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    'Victorian Code' of Political Correctness Ruining British Comedy - BBC Boss

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    A series of bizarre allegations have been made against television comedy in general over the past few years by the politically correct, including that the Simpsons’ character ‘Apu’ be axed from the show because his portrayal of Indians is ‘racist.’

    British comedy is being restrained and eroded by the "Victorian moral code" of political correctness, a senior figure at the BBC has said.

    Shane Allen, who is the broadcasting corporation's Controller Comedy Commissioner, has suggested that Britain's proud comedic traditions were being savaged on social media by people who manage to find ways to be offended all of the time.

    As a result, Mr Allen is developing a British Comedy Foundation which will be used to endorse the genre to make people aware of what entertainment purpose it serves, as well as to find new faces for the British comedy scene. 

    READ MORE: Users Wild as BBC Has Trouble Translating Subs to Macron's Speech

    "We live in an age where social media can bring comic material to people out of context and without traditional audience expectations having been set," Mr Allen said in an interview with Broadcast magazine.

    "This means a handful of comments or opinions can quickly be taken out of context, which is damaging for a genre which is there to test boundaries and challenge orthodoxies," Mr Allen reportedly added.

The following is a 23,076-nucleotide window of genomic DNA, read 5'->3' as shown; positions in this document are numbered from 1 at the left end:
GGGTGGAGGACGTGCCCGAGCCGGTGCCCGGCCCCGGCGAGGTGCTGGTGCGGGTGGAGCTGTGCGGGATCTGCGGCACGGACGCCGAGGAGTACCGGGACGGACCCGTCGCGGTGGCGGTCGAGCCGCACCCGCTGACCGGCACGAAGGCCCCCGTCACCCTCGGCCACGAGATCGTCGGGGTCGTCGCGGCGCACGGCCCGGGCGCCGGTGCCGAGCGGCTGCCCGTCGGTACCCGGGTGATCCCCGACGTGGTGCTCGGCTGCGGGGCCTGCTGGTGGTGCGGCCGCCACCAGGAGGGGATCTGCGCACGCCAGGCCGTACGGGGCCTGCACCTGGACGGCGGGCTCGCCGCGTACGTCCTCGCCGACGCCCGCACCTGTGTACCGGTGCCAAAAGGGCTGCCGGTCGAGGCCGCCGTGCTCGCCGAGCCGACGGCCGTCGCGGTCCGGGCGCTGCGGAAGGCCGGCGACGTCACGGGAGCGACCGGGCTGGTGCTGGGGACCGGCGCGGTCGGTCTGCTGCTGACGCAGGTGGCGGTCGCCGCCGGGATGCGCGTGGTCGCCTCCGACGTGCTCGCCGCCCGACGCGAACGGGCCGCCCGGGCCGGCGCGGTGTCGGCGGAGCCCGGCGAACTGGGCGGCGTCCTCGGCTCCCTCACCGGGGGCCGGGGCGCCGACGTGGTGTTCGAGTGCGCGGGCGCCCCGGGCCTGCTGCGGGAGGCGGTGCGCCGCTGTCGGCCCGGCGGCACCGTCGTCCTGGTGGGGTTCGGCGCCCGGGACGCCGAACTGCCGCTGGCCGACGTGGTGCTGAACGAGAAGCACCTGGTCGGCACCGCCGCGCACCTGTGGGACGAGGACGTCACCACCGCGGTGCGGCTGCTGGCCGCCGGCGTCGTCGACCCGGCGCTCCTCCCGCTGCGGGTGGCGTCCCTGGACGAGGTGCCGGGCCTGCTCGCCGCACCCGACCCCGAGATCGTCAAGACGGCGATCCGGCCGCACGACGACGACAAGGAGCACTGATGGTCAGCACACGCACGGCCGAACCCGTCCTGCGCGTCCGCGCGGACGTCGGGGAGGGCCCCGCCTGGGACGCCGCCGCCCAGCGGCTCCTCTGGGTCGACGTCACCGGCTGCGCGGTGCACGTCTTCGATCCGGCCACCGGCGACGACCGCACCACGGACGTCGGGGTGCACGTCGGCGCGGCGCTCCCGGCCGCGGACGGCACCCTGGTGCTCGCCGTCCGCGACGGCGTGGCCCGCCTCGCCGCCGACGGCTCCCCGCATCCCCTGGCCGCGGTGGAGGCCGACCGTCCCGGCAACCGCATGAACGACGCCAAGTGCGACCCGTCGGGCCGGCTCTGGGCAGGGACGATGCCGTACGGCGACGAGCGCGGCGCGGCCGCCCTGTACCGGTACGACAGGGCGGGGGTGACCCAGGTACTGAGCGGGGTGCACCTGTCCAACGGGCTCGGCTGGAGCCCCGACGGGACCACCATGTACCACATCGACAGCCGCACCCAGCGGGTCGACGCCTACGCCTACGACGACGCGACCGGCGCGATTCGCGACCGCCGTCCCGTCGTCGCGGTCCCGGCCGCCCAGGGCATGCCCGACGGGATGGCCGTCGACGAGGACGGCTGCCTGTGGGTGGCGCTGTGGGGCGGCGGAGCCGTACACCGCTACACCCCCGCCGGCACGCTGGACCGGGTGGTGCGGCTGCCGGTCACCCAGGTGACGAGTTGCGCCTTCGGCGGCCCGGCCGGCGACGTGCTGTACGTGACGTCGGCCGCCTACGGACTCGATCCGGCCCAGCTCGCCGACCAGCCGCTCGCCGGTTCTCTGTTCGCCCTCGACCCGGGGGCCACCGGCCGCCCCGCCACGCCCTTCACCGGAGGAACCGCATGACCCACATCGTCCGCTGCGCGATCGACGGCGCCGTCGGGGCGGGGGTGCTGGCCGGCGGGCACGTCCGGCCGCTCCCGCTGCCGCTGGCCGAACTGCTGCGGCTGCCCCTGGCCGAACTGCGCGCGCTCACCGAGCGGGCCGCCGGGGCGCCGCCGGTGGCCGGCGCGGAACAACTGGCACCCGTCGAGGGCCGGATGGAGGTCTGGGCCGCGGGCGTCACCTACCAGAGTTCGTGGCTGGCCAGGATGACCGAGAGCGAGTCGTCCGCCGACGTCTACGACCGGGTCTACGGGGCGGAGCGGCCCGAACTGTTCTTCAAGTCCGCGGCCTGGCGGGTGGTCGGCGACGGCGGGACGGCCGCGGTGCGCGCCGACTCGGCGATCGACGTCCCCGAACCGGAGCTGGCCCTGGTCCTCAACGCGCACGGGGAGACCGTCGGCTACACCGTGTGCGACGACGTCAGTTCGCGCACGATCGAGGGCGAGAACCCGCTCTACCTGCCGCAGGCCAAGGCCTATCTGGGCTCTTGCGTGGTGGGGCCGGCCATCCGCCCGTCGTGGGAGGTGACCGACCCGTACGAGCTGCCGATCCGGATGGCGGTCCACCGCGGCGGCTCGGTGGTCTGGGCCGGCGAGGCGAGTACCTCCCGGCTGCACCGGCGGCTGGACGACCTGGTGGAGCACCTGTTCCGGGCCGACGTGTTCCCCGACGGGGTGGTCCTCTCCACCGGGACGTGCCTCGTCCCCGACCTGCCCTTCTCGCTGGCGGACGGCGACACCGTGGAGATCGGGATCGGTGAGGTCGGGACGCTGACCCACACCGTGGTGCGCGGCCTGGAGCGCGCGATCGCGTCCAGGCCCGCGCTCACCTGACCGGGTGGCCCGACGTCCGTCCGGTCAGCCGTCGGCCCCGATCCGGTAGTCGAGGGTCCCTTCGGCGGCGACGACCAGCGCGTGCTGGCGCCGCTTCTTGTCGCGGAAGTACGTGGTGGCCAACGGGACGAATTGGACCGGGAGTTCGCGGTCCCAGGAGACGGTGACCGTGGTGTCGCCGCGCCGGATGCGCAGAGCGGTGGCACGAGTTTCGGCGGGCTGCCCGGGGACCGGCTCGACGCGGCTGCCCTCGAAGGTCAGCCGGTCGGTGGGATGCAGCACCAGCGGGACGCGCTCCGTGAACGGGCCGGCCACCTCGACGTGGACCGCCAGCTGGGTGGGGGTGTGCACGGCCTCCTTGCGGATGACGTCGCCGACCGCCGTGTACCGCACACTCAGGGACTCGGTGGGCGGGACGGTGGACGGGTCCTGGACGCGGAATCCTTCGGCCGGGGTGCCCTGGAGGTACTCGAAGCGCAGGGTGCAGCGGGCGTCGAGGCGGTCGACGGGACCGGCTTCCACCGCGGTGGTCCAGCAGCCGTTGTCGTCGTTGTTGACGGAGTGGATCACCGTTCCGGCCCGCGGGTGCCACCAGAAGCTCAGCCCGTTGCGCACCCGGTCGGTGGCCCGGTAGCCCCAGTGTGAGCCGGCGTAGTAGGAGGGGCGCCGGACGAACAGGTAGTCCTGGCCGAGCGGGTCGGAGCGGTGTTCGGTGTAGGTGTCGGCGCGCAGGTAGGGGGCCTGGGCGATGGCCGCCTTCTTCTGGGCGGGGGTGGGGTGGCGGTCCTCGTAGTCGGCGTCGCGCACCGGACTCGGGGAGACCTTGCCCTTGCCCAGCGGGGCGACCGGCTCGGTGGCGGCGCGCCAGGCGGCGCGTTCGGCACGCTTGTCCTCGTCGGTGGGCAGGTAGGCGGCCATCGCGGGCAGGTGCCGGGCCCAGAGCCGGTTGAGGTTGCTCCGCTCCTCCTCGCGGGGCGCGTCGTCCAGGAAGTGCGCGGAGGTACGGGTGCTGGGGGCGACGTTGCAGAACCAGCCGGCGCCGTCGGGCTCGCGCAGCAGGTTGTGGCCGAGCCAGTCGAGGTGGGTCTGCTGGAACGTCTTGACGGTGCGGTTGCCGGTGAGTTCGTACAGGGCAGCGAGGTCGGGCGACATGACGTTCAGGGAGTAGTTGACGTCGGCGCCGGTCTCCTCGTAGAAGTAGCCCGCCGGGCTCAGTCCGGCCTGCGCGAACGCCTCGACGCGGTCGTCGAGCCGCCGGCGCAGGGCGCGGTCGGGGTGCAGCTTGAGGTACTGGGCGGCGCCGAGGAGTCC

Mr Allen is not the only one to point out the corrosive effect that political correctness is having on comedy. Many working in the industry are said to feel that they can no longer write with freedom due to fears over causing offence to politically sensitive viewers, and even try to avoid penning material that may invite unwarranted accusations of bigotry, racism or sexism.

    READ MORE: BBC Slammed After Telling its Journalists Not to Tweet ‘Private’ Politics Views

    Mr Allen's pronouncements come on the heels of continued criticism of the BBC for having too many white and well off people working for it, while not allegedly not employing enough people from so-called ‘BAME' background. ‘BAME' stands for ‘black, Asian, and minority ethnic people.'

    Mr Allen added in his interview with Broadcast magazine that, "I want to explore what a comedy foundation might look like, who it could unearth, what it could achieve and who'd get behind it. I want it to be valued as an art form and for arts body funding to be opened up to benefit comedy."

    In one of the most recent incidents at the end of March 2019, the BBC was accused of  "cultural colonialism" after it aired a drama set in Wales in which most of the characters were played by English actors and actresses.

    Welsh parliamentary party Plaid Cymru's Shadow Minister for International Affairs, Delyth Jewell, reportedly said of the programme that, "this form of cultural colonialism does a great disservice to Wales. Not only do licence fee payers have to suffer appalling TV that bears no relation to their lived experience, but our incredibly rich pool of creative talent is being shunned."    

    READ MORE: THIS African Country Just Banned BBC, Voice of America for Spreading 'Fake News'


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